How To Make A Tech Pack

Your Ultimate Resource For How To Make A Tech Pack

A well-done clothing tech pack is an important part of the design and development process, but not everyone is able to make one or doesn’t know how to create a tech pack.

That’s in part because the phrase “technical” tends to strike fear into the hearts of first-time designers who are just starting a clothing line. While there are certain technical aspects to clothing tech packs, such as the necessary garment dimensions and language-specific vocabulary, these are not at a scientific level of complexity, and even the language simplifies matters once explained.

Why Do You Need To Create A Tech Pack, And What Is It?

How to Make A Tech Pack

Let’s start with the basics and figure out what a tech pack is before we go into how to make a tech pack for fashion. You might think of clothing tech packs, or technical specification packs, as the blueprints for your garments.

It’s like trying to construct a house without a set of plans outlining the room sizes, layout, building materials, etc.

You won’t get an accurate price quote from manufacturers or a quality product without a complete tech pack. The manufacturer’s ability to produce your clothing to your requirements relies heavily on the information provided in a tech pack, which serves as a collection blueprint.

In order to estimate development time and costs as well as determine minimum order quantities (MOQs), manufacturers require access to all available information.

Tech Pack: How To Create Tech Packs For Fashion

Tech packs serve as an in-depth method of communication between you and your clothes supplier, reducing the likelihood of misunderstandings. Their specifics may change from project to project, but they always include:

  1. Visual Mock-Up
How to Make A Tech Pack

To start, a visual mockup is required. This is a fashion illustration; therefore, its purpose is to convey the overall look of the garment. A rough understanding of the fit, the placement of seams, and the overall construction of the garment is sufficient; there is no need for it to be highly technical. A colored mockup with detailed instructions for the garment’s trims and fabric requirements is a good goal to shoot for. Composition information should be included in the material specifications.

  • Weight
  • Grams per square meter of weight
  • Fabric finish

The tech pack should also include the number of colors required. If your tech pack contains three colors, for instance, you’ll need to display all three of them and note on the page numbers which colors correspond to which directions.

Your tech pack mockups can be made in a number of different ways. A simple prototype can be the first step toward a more complex mockup. A flat Illustrator sketch can serve as the basis for a quick and dirty mockup of the garment you’re trying to sell.

  1. Size Chart 
How to Make A Tech Pack

Included in your tech pack should be a size guidance sheet that accurately reflects the proportions of your brand’s available sizes. The standard size chart includes the following four dimensions:

  • Bust
  • Waist
  • Hip 
  • Height 

However, additional details can be incorporated while creating a tech pack, provided the desired fabric and style are used. As a rule of thumb, men should choose a size range from small to extra big, while women should select a size range from extra small to large. The purpose of the sizing mockups and critical measurements is to clearly communicate to the garment manufacturer the precise measurements you require.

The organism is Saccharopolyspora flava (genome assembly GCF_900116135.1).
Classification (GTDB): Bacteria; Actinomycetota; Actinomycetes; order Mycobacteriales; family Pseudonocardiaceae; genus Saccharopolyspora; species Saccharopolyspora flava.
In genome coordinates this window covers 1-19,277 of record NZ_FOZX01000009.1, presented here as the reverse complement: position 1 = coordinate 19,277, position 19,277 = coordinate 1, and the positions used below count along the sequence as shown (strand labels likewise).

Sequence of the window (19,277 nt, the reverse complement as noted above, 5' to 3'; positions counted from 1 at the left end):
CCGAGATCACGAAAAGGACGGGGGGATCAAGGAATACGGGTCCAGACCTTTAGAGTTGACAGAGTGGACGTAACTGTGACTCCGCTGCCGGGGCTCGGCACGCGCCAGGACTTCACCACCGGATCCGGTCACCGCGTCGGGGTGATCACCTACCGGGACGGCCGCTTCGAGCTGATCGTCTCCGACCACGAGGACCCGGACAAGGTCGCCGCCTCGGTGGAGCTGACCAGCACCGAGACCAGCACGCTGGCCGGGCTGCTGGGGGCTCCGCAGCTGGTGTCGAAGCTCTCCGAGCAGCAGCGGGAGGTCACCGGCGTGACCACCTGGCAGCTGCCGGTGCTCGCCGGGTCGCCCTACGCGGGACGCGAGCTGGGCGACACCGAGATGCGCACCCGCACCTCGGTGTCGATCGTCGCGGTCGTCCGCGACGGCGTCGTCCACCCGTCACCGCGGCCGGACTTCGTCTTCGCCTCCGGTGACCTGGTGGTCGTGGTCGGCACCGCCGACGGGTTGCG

A garment’s grading describes how a given measurement shifts between sizes. Garment grading is crucial because it reveals the expected differences in fit between, say, a small and a big version of the same design.

  1. Technical Drawing 
How to Make A Tech Pack

A flat CAD sketch portraying the intended fit of a garment should be included in your tech pack’s technical drawing. This sketch needs to be as accurate as possible. In architectural terms, it corresponds to the blueprints and cross-sections of a structure. Just pretend you have

  • Sleeve
  • Collar
  • Chest

The 2D sketch must incorporate all of these elements. This sketch is the equivalent of laying out a T-shirt on the floor and beginning to measure it. 

  1. Specifications Sheet 
How to Make A Tech Pack

A spec sheet, a schematic showing actual photos of specific aspects that connect to the mockup, should be included as the fourth stage in creating a tech pack. Even with 3D modeling, it can be difficult to depict some aspects due to their complexity, so it’s sometimes advisable to utilize photographs of finished objects as a stand-in.

You may find many such detailed photographs on Pinterest, which is a terrific resource. If you conduct a search on Pinterest for a certain detail, you will quickly be presented with numerous high-quality, up-close images of various relevant aspects.

  1. Colors 
How to Make A Tech Pack

A color schedule is a table that lists all of the various colors that will be used in the project, expanding on the color codes that were used in the prototypes. A table with five rows and the following data would represent, for example, a set of five colors. You’ll be able to identify any color with the help of the color name, a numerical value, the Pantone code, the Pantone guide, the RGB value, and a small swatch.

  1. Tags
How to Make A Tech Pack